Sri Lanka, Bangladesh and the 'Souvenir Maker'
August 21, 2009
November 1, 2009

‘The One Year Drawing Project’ is an experimental drawing exchange that takes the form of an artists’ book, involving four of Sri Lanka’s most critically acclaimed artists- Muhanned Cader, Thamotharampillai Shanaathanan, Chandraguptha Thenuwara and Jagath Weerasinghe. It comprises 208 drawings created by the artists in response to each other’s works. From May 2005 to October 2007 these artists exchanged drawings via post between Jaffna in the north of the country and the suburbs of the capital Colombo. The concept behind the project is informed by the Surrealist’s technique of the exquisite corpse, whereby drawings are made in consequence to one another amongst a circle of artists. This simple process of giving and receiving a drawing gives rise to a process of artistic exchange in which each and every drawing contributes to a larger body of drawings. Were an artist not to respond then the chain of exchange would be broken. While each drawing is critical to the process, its existence is also interdependent on the drawing that precedes and follows it. It was commissioned and curated by Sharmini Pereira for the independent publishing house, Raking Leaves.

Mahbabur Rahman, 40, is a painter and performance artist, a key figure in the Bangladeshi art scene. He belongs to the generation of artists that began to practice in the 1990s and was instrumental in ushering in an experimental contemporary scene. Setting his performances within larger installations, Mahbub often uses his own body as material. Some draw from literary references – a performance titled Transformations (2004) is an enactment of a story by Bangladeshi writer and poet Syed Shamsul Haq about an indigo farmer who was forced to plough his field with his own body. Others comment on history – North South (2005) has Mahbub meditating on the legacy of partition in Bangladesh and elsewhere in the world. Mahbub’s works are about his presence within this specific environment of Bangladesh where he struggles to create conditions for work, for himself and for others around him.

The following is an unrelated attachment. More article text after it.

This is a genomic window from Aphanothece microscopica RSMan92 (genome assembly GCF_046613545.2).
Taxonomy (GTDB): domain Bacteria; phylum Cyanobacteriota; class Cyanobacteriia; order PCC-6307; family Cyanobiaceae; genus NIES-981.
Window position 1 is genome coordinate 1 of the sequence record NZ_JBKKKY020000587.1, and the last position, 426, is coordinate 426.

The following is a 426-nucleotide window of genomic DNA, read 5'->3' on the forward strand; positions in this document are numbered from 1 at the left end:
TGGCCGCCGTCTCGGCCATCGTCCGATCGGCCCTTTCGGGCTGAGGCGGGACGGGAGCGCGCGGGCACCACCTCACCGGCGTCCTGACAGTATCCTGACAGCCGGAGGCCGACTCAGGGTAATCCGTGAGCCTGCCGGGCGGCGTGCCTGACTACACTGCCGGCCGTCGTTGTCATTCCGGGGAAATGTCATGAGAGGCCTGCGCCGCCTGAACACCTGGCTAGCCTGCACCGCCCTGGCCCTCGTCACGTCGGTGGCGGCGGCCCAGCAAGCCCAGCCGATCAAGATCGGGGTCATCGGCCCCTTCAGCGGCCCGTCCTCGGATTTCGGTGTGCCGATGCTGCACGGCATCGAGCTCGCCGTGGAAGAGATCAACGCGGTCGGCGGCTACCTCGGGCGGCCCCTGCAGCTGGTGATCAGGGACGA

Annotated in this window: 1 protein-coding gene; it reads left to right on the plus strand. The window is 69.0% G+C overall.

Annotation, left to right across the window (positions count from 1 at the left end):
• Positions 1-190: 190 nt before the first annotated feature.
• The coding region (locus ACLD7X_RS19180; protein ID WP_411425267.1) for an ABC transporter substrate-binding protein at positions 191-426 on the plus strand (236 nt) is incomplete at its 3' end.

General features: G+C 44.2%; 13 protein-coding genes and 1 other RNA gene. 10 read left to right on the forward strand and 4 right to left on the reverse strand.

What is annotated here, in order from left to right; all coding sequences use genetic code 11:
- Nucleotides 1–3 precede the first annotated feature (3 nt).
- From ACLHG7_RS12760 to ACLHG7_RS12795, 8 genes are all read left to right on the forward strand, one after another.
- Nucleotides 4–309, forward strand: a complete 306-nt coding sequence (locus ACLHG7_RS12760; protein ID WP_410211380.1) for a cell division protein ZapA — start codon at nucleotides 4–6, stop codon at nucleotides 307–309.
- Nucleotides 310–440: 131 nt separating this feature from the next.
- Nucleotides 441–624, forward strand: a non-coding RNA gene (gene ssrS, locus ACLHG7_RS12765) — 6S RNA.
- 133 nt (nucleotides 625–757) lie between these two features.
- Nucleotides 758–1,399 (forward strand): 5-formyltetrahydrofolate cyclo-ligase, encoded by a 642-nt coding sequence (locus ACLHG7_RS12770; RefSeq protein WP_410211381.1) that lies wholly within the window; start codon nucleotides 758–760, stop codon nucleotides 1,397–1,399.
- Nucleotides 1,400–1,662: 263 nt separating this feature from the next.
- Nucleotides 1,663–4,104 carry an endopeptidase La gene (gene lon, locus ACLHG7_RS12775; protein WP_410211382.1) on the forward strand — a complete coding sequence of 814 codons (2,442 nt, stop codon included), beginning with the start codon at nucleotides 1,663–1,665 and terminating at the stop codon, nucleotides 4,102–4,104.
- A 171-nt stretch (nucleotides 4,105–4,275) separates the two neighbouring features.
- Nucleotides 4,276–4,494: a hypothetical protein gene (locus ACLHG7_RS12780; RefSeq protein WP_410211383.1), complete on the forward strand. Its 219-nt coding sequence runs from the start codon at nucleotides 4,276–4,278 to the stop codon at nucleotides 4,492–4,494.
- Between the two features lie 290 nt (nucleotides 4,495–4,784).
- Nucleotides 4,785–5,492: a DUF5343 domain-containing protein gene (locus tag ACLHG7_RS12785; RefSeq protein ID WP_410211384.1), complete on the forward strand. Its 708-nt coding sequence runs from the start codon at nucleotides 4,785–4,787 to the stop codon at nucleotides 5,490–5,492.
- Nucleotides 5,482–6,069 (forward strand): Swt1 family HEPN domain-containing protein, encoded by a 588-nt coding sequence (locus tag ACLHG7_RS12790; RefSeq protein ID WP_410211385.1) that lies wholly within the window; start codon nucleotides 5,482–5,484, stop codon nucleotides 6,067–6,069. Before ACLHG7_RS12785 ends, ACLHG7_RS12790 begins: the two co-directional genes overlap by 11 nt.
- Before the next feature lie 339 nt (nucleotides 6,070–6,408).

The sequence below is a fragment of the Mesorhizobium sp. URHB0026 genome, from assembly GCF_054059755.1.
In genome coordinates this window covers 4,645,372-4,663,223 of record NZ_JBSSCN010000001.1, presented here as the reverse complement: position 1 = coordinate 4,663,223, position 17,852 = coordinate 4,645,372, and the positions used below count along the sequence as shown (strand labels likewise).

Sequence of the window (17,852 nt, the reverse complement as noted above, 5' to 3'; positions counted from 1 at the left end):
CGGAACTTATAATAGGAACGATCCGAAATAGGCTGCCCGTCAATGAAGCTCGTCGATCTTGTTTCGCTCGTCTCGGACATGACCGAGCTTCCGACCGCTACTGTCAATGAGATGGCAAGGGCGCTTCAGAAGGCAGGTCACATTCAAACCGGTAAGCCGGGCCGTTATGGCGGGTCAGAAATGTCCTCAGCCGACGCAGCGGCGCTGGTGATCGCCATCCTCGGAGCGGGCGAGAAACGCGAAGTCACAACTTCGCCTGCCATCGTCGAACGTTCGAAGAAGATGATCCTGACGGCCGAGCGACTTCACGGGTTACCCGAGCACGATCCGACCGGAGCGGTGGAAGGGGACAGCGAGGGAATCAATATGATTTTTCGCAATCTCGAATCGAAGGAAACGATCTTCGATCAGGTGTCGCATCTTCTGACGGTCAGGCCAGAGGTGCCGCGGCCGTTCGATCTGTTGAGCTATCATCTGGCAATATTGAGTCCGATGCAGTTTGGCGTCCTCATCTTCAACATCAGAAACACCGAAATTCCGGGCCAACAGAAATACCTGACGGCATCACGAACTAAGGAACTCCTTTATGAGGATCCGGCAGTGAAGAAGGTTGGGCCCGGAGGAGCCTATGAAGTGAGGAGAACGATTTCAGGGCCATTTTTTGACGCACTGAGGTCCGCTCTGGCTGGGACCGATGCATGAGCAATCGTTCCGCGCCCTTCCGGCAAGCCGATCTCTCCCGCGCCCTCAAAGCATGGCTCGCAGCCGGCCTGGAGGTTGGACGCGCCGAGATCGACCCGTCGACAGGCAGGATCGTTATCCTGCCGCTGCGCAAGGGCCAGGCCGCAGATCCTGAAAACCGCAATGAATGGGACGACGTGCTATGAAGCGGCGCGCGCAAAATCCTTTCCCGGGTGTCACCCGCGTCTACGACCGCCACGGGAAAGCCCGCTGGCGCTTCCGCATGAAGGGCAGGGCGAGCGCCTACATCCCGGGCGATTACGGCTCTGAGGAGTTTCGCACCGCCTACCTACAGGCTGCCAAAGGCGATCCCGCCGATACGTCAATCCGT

The exhibition covers a decade of practice and has works from 1998 on display. Vidya Shivadas has curated this solo exhibition out of the Lekha and Anupam Poddar Collection.

In addition to these exhibitions, also on view will be Indian artist, L.N. Tallur’s work, ‘The Souvenir Maker’, a monumental work that brings into focus the notion of boundaries, or as its extended title goes, ‘Souvenir Maker: Designed in America, Conceptualized in India, Made in China, Sponsored by Korea. Yes, We Are Conditioned to Think Under Flags’, made in 2009. Churning out barbed wire, which instantly invokes images of aggressive demarcation of spaces, and allowing viewers to choose from 26 national anthems, Tallur’s patented ‘Souvenir Maker’ calls our attention to the machinations of creating fences and eventually borders. Perhaps, more than the ridiculous and highly devastating effects of borders, the artist is keener on helping us understand how they condition our very ability to think.